Porter proposes the value chain to analyze how each activity in the supply chain as well as the interdependence among activities generate value for consumers and costs for the firm.
The value chain identifies five primary activities and four support activities: 3 To get a competitive advantage: - Developing capabilities: creating higher value or incurring lower costs than rivals by performing activities more effectively.
- Capabilities, also known as core competences or distinctive competences, are generally based on resources and are: o Valuable across multiple products or markets o Embedded in organizational routines (do not depend on an individual) o Tacit knowledge (not explicit). Difficult to reduce to simple algorithms or procedure guides. Difficult to copy. (e.g. organizational culture).
- Reconfiguring the value chain: a firm may configure its value chain differently from competitors in order to focus on certain market segments (creating higher value or incurring lower costs).
Sustaining Competitive Advantage A competitive advantage is sustainable if it persists despite competitors’ efforts to duplicate it or neutralize it. Sustainability can occur in two possible ways: - Firms may differ with respect to resources and capabilities and the differences persist.
- Isolating mechanisms (analogous to barriers to entry) may work to protect the competitive advantage of firms. Isolating mechanisms are to firms what entry barriers are to industries. Two types: o Impediments to imitation: These mechanisms impede the potential entrants from duplicating the resources and capabilities of the incumbent firm. Types: Legal restrictions. Such as patents and copyrights as well as government regulation through licensing and certification can impede imitation.
Superior access to inputs/customers. Firms often achieve exclusive access to key resources either through vertical integration or long term contracts.
Market size and scale economies.
4 o Intangible barriers (casual ambiguity, historical circumstances, social complexity) Early mover advantage Strategic Positioning - Cost Leadership A firm with a competitive advantage based on cost leadership has lower costs than its competitors, such as Ikea, Walmart or Ryanair. Some of the factors that determine the level of costs with respect to competitors are scale, scope and learning economies, firm’s boundaries and strategic commitments. The two main options for a firm with this position are: - Charge industry price: higher profit from larger price-cost margins.
- Undercut industry price: higher profit from increased quantity.
This position is attractive when: - Economies of scale and learning economies are potentially significant, but no single firm is already exploiting them.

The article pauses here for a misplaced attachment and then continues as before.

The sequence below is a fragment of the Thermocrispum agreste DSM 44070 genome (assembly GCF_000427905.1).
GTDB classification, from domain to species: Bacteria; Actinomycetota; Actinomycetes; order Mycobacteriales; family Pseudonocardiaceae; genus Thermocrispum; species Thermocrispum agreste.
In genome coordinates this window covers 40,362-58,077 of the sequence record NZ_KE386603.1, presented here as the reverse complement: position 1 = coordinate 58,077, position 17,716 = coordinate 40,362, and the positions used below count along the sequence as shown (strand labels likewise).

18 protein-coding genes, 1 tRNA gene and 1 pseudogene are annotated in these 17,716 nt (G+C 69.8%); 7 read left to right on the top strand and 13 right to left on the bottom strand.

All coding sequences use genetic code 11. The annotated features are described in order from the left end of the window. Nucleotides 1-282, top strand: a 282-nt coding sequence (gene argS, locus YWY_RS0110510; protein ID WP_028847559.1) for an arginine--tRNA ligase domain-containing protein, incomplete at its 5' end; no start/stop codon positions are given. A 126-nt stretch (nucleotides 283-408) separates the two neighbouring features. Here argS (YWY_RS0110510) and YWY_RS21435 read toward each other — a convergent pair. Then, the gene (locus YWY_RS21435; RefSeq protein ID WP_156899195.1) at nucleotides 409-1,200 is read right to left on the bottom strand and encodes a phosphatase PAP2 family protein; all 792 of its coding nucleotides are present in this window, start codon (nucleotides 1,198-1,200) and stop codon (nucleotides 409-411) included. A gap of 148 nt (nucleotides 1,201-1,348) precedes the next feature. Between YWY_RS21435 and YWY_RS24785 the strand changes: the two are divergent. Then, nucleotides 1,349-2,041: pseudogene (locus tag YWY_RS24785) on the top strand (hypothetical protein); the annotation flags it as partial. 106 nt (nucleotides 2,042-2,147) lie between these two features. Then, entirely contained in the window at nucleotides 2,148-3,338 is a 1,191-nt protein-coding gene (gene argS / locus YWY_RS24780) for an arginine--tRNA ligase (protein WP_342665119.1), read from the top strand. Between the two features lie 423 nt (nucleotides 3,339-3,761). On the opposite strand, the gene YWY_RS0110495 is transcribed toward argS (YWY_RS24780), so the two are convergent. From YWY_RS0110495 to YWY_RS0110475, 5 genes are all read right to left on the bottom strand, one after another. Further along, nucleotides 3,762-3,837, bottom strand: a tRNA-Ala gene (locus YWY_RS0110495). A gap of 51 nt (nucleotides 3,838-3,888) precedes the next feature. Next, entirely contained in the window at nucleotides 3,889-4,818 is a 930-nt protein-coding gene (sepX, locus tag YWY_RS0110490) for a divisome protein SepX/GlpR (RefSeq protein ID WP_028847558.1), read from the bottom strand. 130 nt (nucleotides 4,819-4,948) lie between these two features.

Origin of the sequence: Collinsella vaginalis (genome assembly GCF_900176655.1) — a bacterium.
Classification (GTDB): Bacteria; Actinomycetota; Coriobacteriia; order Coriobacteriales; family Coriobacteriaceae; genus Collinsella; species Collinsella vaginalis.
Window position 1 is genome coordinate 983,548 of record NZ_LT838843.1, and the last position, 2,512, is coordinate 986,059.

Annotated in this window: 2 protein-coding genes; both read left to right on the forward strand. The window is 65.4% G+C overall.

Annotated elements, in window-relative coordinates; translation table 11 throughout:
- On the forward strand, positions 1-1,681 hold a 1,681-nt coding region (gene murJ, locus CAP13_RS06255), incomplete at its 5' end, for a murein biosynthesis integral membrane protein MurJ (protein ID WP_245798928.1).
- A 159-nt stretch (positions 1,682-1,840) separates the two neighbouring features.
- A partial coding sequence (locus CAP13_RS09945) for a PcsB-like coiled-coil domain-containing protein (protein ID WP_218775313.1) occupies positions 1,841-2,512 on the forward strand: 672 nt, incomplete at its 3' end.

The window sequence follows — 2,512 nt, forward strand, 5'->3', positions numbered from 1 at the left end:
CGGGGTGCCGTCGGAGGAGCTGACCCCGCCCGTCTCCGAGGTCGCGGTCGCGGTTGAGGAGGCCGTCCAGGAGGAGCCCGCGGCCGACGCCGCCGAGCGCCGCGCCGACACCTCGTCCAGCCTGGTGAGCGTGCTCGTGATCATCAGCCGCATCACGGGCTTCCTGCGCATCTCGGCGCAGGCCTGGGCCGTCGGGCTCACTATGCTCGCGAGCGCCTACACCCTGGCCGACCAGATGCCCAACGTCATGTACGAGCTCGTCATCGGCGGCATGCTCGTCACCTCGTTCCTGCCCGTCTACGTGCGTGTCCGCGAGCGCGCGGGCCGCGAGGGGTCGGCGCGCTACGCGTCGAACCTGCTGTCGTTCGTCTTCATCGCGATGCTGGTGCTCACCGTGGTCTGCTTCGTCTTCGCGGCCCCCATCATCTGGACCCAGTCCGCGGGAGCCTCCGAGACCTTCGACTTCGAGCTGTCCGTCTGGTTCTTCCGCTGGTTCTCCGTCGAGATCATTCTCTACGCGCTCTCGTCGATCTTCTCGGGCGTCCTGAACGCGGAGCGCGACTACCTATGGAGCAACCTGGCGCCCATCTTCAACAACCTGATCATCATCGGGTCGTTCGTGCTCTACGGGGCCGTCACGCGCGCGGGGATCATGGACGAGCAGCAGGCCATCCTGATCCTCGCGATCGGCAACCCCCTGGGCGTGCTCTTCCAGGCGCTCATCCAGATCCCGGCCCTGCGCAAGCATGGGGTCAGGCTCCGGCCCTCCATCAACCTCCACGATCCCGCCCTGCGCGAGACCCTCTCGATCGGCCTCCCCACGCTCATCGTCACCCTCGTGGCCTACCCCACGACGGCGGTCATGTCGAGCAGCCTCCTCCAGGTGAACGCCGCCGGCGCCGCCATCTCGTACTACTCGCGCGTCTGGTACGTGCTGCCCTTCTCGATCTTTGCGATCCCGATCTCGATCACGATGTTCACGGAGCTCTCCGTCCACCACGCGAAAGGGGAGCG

When the nature of the product does not allow benefit enhancement.
When consumers relatively price sensitive and are unwilling to pay much of a premium for enhanced product quality, performance, or image (low-valuation of quality).
When the product is a search good rather than an experience good - Differentiation Leadership - A firm with a 5 competitive advantage based on differentiation leadership generates higher value for consumers than competitors, such as Apple. The opportunities for differentiation in the market will depend on the heterogeneity of consumer preferences and the nature of the product or service. The two main options for a firm with this position are: - Charge industry price: higher profit from increased quantity.
- Above industry price: higher profit from larger price-cost margins.
This position is attractive when: - When consumers are willing to pay a premium for benefit enhancements.
When economies of scale and learning have been already exploited and differentiation is the best route to value creation.
When the product is an experience good Depending on the position and elasticity of demand the firm face, we have these possible scenarios: Stuck in the Middle Being stuck in the middle means that you are not competing in costs neither in differentiation. This double competitive advantage may be incompatible. Some studies showed that mixed strategies don’t work, but economic theory doesn’t suggest that both competitive advantages are necessarily incompatible. The firm must position itself on the efficiency frontier.
6 Focus The industry may be decomposed in several segment levels, where the degree of concentration and barriers to entry may vary across segments. Segments are determined by economic factors that differ on: - Demand side: variations in the willingness to pay or valuation of quality among customer groups.
- Supply side: cost of producing different varieties.
Firms may develop a competitive advantage based on market segmentation. A broad coverage strategy is based on serving all (or most) of the segments, which can exploit scale economics in production, distribution and marketing. Also related to the concept of one-sizefits-all.
Thus, a focus strategy is based on serving only some of the segments: - Customer specialization: product range that caters to a specific set of customers (differentiation).
- Product specialization: specific products for a wide range of customers (scale and learning economies).
- Niche strategy: Serve a single segment.
- Geographic specialization: serve only some geographic areas of the market. It can exploit particular conditions of its geographic environment and limit competition.